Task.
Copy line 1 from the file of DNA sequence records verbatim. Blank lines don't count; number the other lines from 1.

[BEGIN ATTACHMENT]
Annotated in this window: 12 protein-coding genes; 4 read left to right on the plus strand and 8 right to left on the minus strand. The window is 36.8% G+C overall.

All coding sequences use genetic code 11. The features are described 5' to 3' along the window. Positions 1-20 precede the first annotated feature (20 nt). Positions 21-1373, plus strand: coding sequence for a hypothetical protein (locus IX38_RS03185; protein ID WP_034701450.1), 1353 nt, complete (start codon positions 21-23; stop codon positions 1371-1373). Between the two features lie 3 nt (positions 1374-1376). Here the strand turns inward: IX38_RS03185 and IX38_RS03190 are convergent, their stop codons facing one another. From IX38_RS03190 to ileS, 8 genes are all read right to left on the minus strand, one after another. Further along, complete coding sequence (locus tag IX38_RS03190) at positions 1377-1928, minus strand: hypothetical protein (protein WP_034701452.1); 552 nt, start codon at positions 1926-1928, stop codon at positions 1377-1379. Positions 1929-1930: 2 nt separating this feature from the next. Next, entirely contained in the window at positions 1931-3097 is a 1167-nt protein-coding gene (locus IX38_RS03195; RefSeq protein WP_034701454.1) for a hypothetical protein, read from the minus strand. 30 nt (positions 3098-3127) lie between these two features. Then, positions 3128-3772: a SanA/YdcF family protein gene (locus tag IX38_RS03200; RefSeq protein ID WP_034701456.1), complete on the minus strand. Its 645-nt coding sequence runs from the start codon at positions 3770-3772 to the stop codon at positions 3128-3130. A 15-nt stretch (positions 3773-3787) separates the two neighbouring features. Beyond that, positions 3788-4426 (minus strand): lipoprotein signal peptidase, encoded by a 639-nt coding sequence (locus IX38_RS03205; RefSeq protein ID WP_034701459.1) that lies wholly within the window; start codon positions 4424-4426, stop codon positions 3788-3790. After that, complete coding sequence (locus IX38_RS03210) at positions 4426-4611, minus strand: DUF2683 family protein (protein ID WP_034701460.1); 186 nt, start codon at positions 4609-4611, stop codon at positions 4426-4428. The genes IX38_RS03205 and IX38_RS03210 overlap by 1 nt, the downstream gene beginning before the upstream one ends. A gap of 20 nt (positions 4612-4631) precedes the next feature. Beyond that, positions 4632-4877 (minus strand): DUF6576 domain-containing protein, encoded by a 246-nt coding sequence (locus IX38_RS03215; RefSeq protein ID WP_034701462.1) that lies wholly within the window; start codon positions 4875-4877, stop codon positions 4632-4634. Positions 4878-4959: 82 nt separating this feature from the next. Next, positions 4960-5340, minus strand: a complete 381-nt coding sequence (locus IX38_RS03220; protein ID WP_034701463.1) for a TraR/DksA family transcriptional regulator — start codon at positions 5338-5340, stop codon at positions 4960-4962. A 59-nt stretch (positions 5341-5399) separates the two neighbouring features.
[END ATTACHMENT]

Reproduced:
Annotated in this window: 12 protein-coding genes; 4 read left to right on the plus strand and 8 right to left on the minus strand. The window is 36.8% G+C overall.